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Aug. 22, 2012
KANSAS CITY, Kan. State officials and health insurance providers on Tuesday promised a smooth transition into KanCare, the proposed overhaul of Kansas’ $2.9 billion Medicaid program.
“There is nothing simple about Medicaid,” said Joe Ewert, commissioner of survey and certification with the Kansas Department for Aging and Disability Services.
But he and officials from the three health insurance companies signed by the state to administer the Medicaid program said providers would receive timely payments and beneficiaries would continue to receive services for which they were eligible.
Julie Figgs, KDADS managed care operations manager, said providers might receive payments quicker than they do now. Officials said they expect properly filed claims to be paid within 20 days.
“Our goal is to get your money to you as fast as possible,” said Carolan Wishall, provider advocate for United Healthcare, one of the three managed care companies.
The other insurance companies working with the state are Amerigroup Kansas Inc. and Sunflower State Health Plan, which is a subsidiary of Centene.
Officials said KanCare would involve Medicaid services and would not affect benefits through other welfare programs such Medicare and food stamps.
Ewert said current benefits available through Medicaid would continue. Some benefits, such as preventive dental care for adults, will be added.
Medicaid enrollees might see a switch in case managers.
In some cases, Ewert said, maintaining an existing case-manager relationship would depend on whether the case manager was hired by one of the three health plans or whether the agency that employs the case manager becomes a subcontractor to the insurance company.
Officials led two meetings here on Tuesday that drew a combined total of 170 people. They were among several scheduled across the state through Aug. 31.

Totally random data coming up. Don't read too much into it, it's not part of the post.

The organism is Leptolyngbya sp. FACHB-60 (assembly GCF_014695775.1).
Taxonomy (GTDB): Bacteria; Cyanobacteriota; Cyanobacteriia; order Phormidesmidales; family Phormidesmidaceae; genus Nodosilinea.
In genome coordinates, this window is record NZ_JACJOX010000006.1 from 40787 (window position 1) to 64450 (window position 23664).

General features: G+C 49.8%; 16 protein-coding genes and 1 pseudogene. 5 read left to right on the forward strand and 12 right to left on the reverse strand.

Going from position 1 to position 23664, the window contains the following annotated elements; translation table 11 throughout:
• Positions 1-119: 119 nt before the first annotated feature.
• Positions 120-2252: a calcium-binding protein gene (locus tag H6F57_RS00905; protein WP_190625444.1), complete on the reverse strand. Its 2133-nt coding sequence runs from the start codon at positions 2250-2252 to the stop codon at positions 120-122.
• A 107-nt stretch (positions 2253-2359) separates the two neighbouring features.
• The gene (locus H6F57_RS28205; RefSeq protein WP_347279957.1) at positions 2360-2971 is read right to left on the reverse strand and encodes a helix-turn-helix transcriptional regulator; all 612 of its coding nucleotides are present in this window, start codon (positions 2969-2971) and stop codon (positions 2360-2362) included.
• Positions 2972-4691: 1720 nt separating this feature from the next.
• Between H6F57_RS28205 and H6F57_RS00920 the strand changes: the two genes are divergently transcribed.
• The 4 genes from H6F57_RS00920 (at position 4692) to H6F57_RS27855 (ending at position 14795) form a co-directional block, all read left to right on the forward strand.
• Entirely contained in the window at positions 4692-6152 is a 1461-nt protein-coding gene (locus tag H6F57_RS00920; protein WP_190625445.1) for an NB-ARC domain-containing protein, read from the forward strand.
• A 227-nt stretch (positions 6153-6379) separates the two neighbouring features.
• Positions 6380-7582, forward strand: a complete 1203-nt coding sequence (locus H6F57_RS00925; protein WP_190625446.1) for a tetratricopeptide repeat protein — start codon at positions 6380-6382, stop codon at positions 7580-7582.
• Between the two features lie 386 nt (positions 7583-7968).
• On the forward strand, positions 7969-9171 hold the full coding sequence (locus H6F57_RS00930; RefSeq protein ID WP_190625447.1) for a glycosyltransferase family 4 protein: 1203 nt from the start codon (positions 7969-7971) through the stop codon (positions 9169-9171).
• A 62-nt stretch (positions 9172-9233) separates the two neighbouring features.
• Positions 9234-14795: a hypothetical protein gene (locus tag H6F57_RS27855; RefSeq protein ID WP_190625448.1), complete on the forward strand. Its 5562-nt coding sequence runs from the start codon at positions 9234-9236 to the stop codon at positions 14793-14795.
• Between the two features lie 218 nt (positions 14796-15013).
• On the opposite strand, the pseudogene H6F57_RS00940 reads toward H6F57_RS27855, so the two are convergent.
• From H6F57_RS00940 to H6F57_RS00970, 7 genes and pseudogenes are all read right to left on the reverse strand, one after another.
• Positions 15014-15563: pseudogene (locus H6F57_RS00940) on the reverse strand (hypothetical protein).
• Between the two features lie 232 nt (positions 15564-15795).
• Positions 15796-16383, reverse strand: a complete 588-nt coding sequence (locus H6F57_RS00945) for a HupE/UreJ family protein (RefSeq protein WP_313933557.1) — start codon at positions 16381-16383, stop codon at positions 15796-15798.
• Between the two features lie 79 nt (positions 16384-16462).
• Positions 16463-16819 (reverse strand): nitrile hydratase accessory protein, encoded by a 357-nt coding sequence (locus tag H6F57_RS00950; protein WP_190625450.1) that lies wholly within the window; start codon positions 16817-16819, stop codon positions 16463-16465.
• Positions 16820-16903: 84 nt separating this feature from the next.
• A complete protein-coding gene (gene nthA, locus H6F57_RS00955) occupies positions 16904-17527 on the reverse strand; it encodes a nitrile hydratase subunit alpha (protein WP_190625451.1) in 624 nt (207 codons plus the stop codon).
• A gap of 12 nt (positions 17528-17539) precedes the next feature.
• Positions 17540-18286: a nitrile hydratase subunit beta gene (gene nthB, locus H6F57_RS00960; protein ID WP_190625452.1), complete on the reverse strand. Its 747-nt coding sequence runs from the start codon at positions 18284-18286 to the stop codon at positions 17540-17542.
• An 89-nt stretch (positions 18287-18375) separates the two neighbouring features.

A morning session catered to Medicaid service providers. The afternoon session focused on consumers.
KanCare would shift virtually all of the state’s 380,000 Medicaid enrollees into managed care plans run by the three insurance companies.
The new program is scheduled to start Jan. 1, pending federal approval of the state’s application for a Section 1115 Medicaid waiver.
The federal Centers for Medicare and Medicaid Services on Tuesday accepted the administration’s waiver application, initiating a public comment period that runs through Sept. 20. The administration withdrew its initial application to allow for additional input from American Indian tribal governments and health services.
Brownback officials also have said they expect the new program to reduce the growth in federal and state Medicaid spending in Kansas by $1 billion over five years.
Susan Jarsulic of Shawnee, a service provider and parent of a disabled adult daughter, attended one of the Tuesday sessions. As founder and board president of an adult day program, Jarsulic worries there will be more paperwork required when dealing with three insurance companies.
She said she also didn’t see the need for disrupting the current program.
“Personally,” she said, “I think the system has been working.”
Morris Egon, director of Eagle Case Management in Kansas City, Kan., said he left the morning session with a better understanding of KanCare.
But he said he was still uncertain how the managed care organizations would integrate case management.
Gary Holmes, executive director of a mental health skilled nursing facility in Edwardsville, said he came hoping to hear that KanCare would assure greater access to state psychiatric hospitals for patients with acute needs.
He said he left encouraged by the mental health focus within KDADS but does not anticipate an easier time getting patients into state hospitals.
“I don’t think it will make any difference,” he said of KanCare.
Here are some of the questions submitted by audience members Tuesday, with answers from state officials:
What happens when beneficiaries are unable to choose for themselves a plan to enroll in?
The hope is they can receive assistance from case managers or family.
Can providers sign up with the networks of all three managed care organizations?
Yes. The state is encouraging that.
Will call centers to assist patients and providers be outsourced?
The call centers will “all be here in Kansas, staffed by Kansas people,” Figgs said.
What happens to clients who have Medicaid enrollment applications pending during the changeover to KanCare?
They won’t have to reapply. The application and eligibility process is not changing.
The KHI News Service is an editorially independent initiative of the Kansas Health Institute and is committed to timely, objective and in-depth coverage of health issues and the policy making environment. Find more about the News Service at khi.org/newsservice or contact us at (785) 783-2529.